Monday, August 3 - Gothenburg, Sweden to Copenhagen, Denmark
We got up very early, had breakfast at 6:30 A.M. and checked out. We walked across the street and caught the 8:10 train to Copenhagen. It was a 4 1/2 hour ride in relative comfort. We had first class seats. They cost a little more, but allowed us to avoid the cattle car feeling in 2nd class. The scenery was bucolic. Wheat fields, sea coast and gentle rolling plains passed beneath our window. We arrived at Helsinborg, Sweden, where two of the rail cars were detached and loaded onto a large ferry. After a brief ferry ride across the Baltic, passing Elsinore castle (the setting for Hamlet), we arrived in Helsingor, Denmark.
Another short 30 minute ride took us into the Copenhagen train station. We lugged our bags a few blocks to the Sheraton and checked in. Throngs of people were everywhere about. Most of our clothes needed washing. The hotel charged per shirt, so we looked up a nearby laundromat, on Istedegade, and walked over. The laundromat operated quite differently from American coin operated versions. The posted written directions aren't too useful when they are in a foreign language. If it weren't for a helpful Danish girl, we would have had real trouble. We did most of our clothes and got an eyeful. Live sex shows, gay bath houses, porno shops, pimps, pushers, hookers and all manner of interesting characters abounded on the this street.
We returned to the hotel, unpacked and caught a one hour nap. At 6 p.m. , we walked a few blocks to the Tivoli Amusement Park It has been in existence since 1870 and is a local favorite. There are several nice restaurants , cafes and many amusement rides and carnival attractions. In addition, they have nightly performances by musical groups, dance and theater companies. Several small lagoons and tasteful floral settings enhance the omnipresent neon outlines on all of the buildings. We picked the Groften cafe for dinner and had a 'snack' for 230K. The food here is very expensive. A pilsner beer for 20K was the only bargain. Eat elsewhere and snack here.
A pretty good downpour chased us back to the hotel, where we settled in to read. Again, tired with trains, buses and travelling.
This city is alive. It is genteelly shabby and crowded, but alive.
Tuesday, August 4 - Copenhagen, Denmark
We arose late and had breakfast at the hotel. Again, a good selection of pickled herring, smoked whitefish and plenty of everything else.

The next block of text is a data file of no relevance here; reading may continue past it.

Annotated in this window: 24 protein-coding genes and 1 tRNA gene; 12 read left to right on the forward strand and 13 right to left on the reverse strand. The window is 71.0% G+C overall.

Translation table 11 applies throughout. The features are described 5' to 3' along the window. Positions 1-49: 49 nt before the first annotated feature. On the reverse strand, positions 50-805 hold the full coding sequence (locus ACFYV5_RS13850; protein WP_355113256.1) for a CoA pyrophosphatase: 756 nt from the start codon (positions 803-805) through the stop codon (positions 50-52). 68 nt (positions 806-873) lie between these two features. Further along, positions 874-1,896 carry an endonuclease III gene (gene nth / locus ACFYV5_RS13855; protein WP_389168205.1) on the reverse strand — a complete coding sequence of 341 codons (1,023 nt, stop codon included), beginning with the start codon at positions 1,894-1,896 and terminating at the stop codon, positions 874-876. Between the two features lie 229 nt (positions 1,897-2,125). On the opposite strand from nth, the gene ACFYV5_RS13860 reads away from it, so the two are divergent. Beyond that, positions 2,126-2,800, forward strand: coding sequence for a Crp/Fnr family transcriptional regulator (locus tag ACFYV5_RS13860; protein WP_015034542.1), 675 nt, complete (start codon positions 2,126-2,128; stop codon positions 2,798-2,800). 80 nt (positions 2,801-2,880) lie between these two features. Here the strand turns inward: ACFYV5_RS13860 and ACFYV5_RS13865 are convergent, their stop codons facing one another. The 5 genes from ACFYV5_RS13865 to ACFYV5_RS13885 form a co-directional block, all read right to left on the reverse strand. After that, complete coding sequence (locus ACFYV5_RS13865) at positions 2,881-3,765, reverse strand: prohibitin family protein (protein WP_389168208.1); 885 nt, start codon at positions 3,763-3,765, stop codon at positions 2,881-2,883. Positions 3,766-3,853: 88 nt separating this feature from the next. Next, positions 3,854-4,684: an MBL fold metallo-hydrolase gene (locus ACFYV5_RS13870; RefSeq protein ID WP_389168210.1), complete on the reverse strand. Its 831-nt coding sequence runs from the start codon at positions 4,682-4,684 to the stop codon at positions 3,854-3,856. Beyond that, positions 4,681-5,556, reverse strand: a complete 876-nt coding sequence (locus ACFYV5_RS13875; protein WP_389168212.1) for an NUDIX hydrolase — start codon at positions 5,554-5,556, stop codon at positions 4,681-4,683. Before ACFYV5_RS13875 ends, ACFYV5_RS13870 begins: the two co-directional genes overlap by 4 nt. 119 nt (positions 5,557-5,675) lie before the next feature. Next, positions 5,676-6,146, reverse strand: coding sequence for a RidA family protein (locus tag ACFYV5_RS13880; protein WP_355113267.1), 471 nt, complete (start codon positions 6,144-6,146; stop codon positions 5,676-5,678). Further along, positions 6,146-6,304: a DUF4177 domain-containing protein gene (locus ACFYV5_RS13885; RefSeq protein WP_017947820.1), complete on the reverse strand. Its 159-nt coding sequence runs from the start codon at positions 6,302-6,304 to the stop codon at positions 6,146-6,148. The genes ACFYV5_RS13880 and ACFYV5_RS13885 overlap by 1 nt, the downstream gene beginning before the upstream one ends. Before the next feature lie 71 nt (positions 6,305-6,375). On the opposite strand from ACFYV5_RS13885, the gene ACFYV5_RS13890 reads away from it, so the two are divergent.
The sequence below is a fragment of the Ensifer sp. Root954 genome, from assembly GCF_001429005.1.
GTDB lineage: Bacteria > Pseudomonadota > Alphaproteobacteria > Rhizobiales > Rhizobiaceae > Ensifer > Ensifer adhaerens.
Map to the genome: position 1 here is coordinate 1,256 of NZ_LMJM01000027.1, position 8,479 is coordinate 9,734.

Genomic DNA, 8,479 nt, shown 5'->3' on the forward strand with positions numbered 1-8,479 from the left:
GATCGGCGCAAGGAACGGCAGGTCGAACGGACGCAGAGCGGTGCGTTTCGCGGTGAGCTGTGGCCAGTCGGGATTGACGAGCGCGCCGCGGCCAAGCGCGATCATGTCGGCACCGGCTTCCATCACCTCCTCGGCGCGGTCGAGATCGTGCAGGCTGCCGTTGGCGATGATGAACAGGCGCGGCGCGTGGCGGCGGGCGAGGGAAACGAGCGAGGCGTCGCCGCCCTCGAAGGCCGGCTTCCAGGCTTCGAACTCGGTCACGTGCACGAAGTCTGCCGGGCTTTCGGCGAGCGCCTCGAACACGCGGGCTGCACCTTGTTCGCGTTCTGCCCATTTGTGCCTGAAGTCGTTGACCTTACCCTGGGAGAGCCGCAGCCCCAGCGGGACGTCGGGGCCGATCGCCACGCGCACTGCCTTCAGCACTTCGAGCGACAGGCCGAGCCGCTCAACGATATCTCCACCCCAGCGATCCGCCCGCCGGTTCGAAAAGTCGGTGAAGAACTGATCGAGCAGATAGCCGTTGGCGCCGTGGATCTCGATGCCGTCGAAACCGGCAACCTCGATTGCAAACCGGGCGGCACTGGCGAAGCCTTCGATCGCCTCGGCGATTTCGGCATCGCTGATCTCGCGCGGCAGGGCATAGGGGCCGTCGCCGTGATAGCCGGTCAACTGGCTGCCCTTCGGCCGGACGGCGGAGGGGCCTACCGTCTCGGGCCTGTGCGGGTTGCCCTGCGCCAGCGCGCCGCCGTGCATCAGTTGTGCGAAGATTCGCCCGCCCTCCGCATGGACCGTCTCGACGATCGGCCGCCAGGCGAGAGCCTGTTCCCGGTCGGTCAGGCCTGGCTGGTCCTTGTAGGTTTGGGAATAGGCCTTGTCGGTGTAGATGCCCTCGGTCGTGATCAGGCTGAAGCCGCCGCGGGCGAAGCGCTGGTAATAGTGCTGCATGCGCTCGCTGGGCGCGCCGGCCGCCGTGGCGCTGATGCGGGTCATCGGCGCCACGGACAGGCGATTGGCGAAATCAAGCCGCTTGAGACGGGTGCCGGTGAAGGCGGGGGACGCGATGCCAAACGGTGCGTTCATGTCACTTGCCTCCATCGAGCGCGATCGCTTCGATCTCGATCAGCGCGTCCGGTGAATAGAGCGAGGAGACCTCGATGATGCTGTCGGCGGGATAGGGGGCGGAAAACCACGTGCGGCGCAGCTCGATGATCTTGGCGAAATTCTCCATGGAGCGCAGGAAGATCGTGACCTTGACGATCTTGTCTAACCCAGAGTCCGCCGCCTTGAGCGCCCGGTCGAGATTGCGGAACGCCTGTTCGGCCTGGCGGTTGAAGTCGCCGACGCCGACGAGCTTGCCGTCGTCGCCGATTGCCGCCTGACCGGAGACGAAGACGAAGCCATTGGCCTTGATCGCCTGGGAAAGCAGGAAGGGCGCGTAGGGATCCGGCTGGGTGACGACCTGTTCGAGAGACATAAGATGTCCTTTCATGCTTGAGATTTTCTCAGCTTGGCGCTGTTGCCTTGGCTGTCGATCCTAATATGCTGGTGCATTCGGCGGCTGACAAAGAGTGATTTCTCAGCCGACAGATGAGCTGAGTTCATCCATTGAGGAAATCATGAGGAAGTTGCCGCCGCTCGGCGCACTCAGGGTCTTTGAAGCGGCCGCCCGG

We walked over to the Stroget. This is a completely pedestrian street, lined with shops, that stretches about 3/4 of a mile from Radhus Plaza (city hall) to Nyhavn, where a number of old sailing vessels are moored. There are also several tributaries to the main pedestrian artery. People stroll, shop and have coffee or beer, in outdoor cafes. You can generally experience a daily " happening". Jugglers, musicians, singers and actors regularly perform, for coins, on an impromptu basis. One 'play' that we saw, called "Omelet", was a takeoff on Hamlet. It involved three members of the audience. It was very funny and the actor got well over 300K for his performance.
About halfway up the Stroget was the Rundtarn, or round tower. It is about 6 stories high and 300-400 years old. Inside, a cobbled roadway leads upwards, in an ascending spiral, to the top. Supposedly, a horse and carriage could ride its length. It is attached to an old church and is interesting.
Continuing on through the university section, we walked through the grounds of Rosenborg Castle. It is a delightful 3 story, turreted castle , that is the repository of the Danish crown jewels and a hoard of other antiquities.
We walked on and past the grounds of Amalienborg Palace, where the royal family resides, to the beautiful waterfront. There, we saw the famous statue of Hans Christian Andersen's, "Little Mermaid." Large crowds of tourists surrounded it. She sits there quietly, about 5 feet off shore, on a pedestal, serene and impressive. We took several photos, with her in the background. We walked back through the palace, to see the changing of the guard. It was crowded and tourists do not act their best in these situations.